(This page covers both Mick Farren and the Deviants)

Michael Anthony Farren (3 September 1943 – 27 July 2013) was an English journalist, author and singer associated with counterculture and the UK underground. Farren was the singer with the proto-punk band The Deviants between 1967 and 1969, releasing three albums. During 1970 he released the solo album Mona – The Carnivorous Circus which also featured Steve Peregrin Took, John Gustafson and Paul Buckmaster, before a taking a break from music to concentrate on writing.

During the early 1970s he contributed to the UK underground press such as the International Times, also establishing Nasty Tales which he successfully defended from an obscenity charge. He later wrote for the mainstream New Musical Express, for which he wrote the article The Titanic Sails At Dawn,[1] an analysis of what he considered the malaise afflicting then-contemporary rock music and which described the conditions that subsequently resulted in punk.

Farren died at the age of 69 in 2013, after collapsing while performing with the Deviants at the Borderline Club in London. (Read more at Wikipedia)

Links to Peel

In his autobiography Give The Anarchist A Cigarette (London, 2002), Mick Farren writes: (p. 90)

The disc jockey John Peel proved an important early input. His overnight slot on the pirate station Radio London, entitled the Perfumed Garden, came as close to magic as a radio show can, and mercifully required no brain surgery. You simply lay in bed and listened, while Peel decorated the darkness with both the new-and-emergent and the tried-and-trusted....

He also notes that:

Peel was also prone to complain between records of the deadly boredom of life on a pirate radio ship in the middle of the cold North Sea. He seemed to like receiving letters, so I started writing to him, commencing a correspondence which would reveal, among other things, that we both had a love for heavy-duty Fifties rock, especially Gene Vincent and Jerry Lee Lewis; a retro taste frowned upon by the trendsetters of the day as being too fundamental, but what the hell? It was our secret.

Peel mentions Mick Farren frequently in his early journalism and on his radio programmes of 1967-68, especially the Perfumed Garden. Of the editorial group which founded International Times, Farren was the only member with a close connection to, and knowledge of, pop music. He formed a band, the Social Deviants (later the Deviants) who failed to impress audiences at the time but have been seen as pioneers of punk music. At the same time he contributed reviews to International Times before Peel began to write for the paper, and was also doorman at the UFO Club, where Peel may well have met him during his periods of shore leave from Radio London. He was certainly one of the first music business contacts Peel made on the London scene of 1967.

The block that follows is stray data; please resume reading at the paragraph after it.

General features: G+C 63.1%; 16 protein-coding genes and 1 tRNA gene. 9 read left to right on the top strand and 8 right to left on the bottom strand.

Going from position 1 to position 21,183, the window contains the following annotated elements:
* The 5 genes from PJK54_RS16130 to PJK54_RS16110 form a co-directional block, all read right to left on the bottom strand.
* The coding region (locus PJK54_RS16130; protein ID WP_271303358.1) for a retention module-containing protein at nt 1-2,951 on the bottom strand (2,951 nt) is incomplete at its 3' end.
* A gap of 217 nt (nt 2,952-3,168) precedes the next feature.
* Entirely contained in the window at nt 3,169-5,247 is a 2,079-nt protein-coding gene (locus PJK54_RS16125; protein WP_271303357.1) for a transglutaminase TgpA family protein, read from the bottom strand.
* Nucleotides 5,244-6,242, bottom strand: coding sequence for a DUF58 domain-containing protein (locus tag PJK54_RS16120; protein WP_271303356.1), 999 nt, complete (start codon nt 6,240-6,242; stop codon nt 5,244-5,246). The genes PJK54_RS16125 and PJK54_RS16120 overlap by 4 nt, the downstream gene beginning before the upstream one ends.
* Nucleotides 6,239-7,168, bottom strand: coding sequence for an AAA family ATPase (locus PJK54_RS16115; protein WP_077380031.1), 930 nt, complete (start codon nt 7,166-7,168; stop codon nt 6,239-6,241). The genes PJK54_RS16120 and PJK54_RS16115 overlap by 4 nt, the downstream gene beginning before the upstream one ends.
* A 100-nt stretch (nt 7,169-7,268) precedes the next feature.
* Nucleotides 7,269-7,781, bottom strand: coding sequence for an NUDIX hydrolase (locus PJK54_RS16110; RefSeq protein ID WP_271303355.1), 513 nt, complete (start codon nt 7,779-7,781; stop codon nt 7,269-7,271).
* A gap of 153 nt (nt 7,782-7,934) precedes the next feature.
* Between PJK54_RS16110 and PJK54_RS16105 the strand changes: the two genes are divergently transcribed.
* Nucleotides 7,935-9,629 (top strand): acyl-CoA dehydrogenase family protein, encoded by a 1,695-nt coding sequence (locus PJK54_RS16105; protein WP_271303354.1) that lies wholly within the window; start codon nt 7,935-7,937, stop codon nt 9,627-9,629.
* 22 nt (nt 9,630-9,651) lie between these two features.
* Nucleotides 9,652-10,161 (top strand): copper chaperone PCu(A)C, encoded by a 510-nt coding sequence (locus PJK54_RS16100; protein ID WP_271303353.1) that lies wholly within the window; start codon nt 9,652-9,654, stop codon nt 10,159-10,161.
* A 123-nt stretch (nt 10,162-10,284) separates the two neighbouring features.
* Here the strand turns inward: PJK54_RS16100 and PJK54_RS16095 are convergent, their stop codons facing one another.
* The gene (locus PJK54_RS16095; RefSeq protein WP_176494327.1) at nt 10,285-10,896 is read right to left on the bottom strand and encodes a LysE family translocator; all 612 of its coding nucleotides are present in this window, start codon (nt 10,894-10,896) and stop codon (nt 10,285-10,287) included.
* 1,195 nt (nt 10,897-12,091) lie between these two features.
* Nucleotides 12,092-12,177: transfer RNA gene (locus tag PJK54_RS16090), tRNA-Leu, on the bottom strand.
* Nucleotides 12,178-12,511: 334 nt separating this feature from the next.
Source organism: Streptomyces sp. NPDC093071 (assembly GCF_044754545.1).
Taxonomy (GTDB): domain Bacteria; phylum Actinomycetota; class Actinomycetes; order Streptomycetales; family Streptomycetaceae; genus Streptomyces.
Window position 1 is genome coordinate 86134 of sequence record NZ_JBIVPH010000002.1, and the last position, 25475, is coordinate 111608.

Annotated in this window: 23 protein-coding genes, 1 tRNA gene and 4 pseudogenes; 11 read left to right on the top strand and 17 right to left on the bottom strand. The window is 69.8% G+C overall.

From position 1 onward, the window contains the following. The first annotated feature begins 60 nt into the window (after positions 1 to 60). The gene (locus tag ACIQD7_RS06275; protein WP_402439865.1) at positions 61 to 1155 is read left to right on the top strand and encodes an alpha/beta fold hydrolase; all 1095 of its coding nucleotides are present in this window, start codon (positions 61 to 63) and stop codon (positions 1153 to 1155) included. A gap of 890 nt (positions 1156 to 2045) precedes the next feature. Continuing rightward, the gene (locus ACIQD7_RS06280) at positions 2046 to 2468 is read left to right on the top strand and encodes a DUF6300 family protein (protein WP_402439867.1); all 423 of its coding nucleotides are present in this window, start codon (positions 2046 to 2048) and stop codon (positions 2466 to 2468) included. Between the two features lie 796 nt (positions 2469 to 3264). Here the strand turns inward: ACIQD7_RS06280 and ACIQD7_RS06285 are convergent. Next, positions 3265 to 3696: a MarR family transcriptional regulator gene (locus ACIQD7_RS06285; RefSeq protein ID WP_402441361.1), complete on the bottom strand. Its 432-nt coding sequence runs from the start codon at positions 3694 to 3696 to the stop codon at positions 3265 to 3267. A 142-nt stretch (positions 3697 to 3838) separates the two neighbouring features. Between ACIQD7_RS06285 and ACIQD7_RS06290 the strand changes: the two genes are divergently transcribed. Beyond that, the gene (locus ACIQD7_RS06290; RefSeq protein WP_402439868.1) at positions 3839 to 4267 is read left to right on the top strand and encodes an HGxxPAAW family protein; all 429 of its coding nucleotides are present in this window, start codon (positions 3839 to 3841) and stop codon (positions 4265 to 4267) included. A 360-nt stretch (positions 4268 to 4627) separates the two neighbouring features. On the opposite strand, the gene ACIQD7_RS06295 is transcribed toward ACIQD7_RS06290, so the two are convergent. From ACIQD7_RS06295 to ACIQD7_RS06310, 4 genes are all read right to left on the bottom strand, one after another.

Peel and Farren seemed to become friends for a while, sharing sympathies for the underground culture as well as a love of classic rock and roll. The DJ interviewed him for Dutch TV in autumn 1967, and again when Farren was a studio guest on the Night Ride show of 03 April 1968. No recording of the show has been found, but according to Robert Chapman (Selling the Sixties, pp.268-9):

Mick Farren, the International Times journalist and member of the Social Deviants politico-rock group, ponderously informed listeners on an early programme that “pop music as such is ceasing to exist”, that rock was making politics obsolete, and that Pete Townshend propelling his arms while playing his guitar had a definitive dialectical meaning which “the kids” instinctively understood.

The Deviants' first LP Ptooff! was released in 1968 and Peel wrote the sleevenotes. He praised it in his IT column, in somewhat lukewarm fashion ("I've listened several times to the Deviants LP and it really is quite good....."[2])  According to Farren's autobiography (p.188). Peel "loathed" Disposable, the band's second LP - but he still played the single taken from the album at least twice, in November 1968 (see below). 

Mick Farren continued to perform with the band until it broke up during a US tour, but was far more successful as a journalist and underground spokesman. In his book Give The Anarchist A Cigarette he describes (pp.218-20) a brief affair with Germaine Greer, and says this was "all John Peel's fault". Apparently the three of them went to Birmingham at Peel's invitation to see the Who at Mothers club, and instead of returning to London with Peel after the gig, Farren decided to remain with Greer. The DJ was intending to drop her off at her flat near Warwick University, where she worked as a lecturer in English literature, and according to Farren's account, Peel "looked a bit miffed that he'd have to make the drive back on his own".